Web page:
These are comforting words, but President Obama would have done well to specifically condemn Hamas, which is dedicated to Israel's destruction. He should have spoken directly to the Palestinian officials sitting in the General Assembly hall, telling them that they will only be ready for statehood when they assume the responsibility of firmly rejecting Hamas as a partner in a new Palestinian government as long as it persists on its violent path towards Israel. Instead of just referring back to his May 2011 proposal, which would have Israel revert to the pre-1967 lines with unspecified mutual land swaps, Obama should have used this occasion to tell the Palestinians once and for all that any such concessions from Israel are non-starters while the Palestinians persist with their bogus "right of return" claim, which would end up turning pre-1967 Israel into yet another Arab state. He also should have repeated the reference he made two years ago to Israel's right to exist as a Jewish state. His failure to do so in this speech was a bow to Palestinian President Abbas, who refuses to recognize Israel's right to retain its Jewish character.
President Obama closed his speech by affirming the United States' dedication to partnering with the United Nations to continue finding new paths to peace. But he said not a single word about holding the United Nations accountable for sponsoring anti-Semitic, anti-Western hatefests like the Durban conferences that purport to oppose racism. He said not a word about the need for serious reform at the UN, which American taxpayers are subsidizing to the tune of several billion dollars a year.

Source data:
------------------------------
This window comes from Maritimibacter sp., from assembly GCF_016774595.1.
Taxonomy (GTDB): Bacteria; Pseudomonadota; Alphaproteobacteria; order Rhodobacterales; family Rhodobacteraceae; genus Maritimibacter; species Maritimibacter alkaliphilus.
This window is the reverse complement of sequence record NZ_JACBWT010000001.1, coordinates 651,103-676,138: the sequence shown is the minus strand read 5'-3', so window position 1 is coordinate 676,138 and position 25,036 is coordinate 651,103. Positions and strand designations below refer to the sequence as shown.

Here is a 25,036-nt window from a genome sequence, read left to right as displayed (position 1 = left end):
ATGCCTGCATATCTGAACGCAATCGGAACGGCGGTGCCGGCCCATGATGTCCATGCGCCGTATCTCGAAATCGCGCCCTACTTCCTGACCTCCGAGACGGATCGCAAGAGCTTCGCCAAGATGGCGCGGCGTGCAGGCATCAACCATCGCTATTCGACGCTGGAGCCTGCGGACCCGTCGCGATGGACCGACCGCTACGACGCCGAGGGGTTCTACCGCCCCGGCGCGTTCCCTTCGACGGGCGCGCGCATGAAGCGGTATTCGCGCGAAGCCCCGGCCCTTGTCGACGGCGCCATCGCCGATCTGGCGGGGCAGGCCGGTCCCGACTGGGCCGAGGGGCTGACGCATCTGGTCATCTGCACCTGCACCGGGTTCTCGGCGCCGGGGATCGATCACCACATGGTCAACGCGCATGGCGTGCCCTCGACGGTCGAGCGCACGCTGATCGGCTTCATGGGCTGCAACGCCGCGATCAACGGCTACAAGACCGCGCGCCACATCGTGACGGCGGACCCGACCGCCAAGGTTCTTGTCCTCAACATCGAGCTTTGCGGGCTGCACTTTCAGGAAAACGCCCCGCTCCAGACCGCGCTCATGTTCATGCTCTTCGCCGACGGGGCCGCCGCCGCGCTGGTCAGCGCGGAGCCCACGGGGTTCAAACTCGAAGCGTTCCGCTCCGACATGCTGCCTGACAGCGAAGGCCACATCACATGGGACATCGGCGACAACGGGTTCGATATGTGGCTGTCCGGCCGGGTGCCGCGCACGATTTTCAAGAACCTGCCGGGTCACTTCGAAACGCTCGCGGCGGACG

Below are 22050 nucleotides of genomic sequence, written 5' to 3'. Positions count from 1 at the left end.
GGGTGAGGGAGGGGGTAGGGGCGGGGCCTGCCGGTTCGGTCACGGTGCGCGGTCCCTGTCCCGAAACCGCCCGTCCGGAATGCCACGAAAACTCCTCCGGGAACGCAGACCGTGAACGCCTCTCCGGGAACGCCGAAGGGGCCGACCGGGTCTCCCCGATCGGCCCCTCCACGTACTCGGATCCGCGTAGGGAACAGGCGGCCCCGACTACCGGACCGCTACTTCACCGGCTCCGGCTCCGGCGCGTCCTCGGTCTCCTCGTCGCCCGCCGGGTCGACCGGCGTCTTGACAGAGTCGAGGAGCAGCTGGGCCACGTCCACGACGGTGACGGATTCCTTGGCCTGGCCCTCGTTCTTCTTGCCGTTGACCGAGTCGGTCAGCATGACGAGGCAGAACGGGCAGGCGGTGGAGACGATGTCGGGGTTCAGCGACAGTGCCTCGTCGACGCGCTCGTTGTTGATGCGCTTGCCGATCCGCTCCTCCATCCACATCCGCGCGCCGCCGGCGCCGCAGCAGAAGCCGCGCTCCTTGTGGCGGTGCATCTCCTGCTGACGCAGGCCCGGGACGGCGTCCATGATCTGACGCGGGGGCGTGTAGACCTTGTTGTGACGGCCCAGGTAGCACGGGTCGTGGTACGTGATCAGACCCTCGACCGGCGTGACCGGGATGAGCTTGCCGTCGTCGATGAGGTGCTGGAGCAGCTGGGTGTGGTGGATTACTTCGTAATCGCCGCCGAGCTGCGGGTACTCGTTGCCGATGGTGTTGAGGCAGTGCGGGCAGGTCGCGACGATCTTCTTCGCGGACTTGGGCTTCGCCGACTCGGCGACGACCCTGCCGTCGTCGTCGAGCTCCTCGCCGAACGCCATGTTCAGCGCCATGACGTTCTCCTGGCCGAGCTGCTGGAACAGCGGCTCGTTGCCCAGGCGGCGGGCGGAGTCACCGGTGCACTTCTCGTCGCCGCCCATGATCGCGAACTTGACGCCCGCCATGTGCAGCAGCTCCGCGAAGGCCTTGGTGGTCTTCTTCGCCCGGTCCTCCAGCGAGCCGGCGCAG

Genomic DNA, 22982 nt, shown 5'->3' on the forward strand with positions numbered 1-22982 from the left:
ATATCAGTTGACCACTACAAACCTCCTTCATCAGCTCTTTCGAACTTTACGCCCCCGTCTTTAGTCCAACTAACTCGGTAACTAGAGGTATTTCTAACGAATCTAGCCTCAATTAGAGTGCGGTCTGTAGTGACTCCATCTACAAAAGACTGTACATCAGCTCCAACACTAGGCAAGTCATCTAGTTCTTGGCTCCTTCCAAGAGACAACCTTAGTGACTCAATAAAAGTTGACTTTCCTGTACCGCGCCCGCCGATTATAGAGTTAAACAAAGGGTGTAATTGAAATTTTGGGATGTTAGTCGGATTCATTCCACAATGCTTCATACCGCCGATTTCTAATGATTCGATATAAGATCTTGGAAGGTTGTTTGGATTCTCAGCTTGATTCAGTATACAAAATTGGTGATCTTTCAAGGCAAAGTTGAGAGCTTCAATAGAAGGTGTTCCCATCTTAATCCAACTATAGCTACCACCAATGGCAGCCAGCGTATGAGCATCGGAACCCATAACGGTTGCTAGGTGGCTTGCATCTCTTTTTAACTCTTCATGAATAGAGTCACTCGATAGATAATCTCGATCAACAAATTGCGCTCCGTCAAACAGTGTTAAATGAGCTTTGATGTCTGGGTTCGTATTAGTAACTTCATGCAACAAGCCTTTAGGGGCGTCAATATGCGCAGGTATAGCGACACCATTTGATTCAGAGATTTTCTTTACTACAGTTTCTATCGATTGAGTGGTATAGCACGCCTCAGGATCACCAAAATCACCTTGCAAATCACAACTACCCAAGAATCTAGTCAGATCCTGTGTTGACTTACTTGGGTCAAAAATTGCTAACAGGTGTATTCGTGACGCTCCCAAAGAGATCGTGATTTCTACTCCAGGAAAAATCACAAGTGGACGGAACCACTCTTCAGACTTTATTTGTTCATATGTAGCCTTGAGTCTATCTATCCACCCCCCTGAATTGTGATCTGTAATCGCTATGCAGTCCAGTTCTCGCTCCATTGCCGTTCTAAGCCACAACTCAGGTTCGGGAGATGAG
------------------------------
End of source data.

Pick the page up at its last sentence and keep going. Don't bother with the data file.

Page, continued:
French President Nicolas Sarkozy laid out what he described as intermediate steps towards a peace agreement between Israel and the Palestinians in his speech to the General Assembly. Just as he had taken over leadership in dealing with the Libyan crisis from President Obama, Sarkozy was moving to do the same with respect to restarting the Israeli-Palestinian negotiations. In a slap against American diplomatic efforts to date, Sarkozy said that "we must stop believing that a single country, even the largest, or a small group of countries can resolve so complex a problem. Too many crucial players have been sidelined for our efforts to succeed."
Sarkozy proposed that France host a donor conference this fall so that the Palestinians can complete the construction of their future state.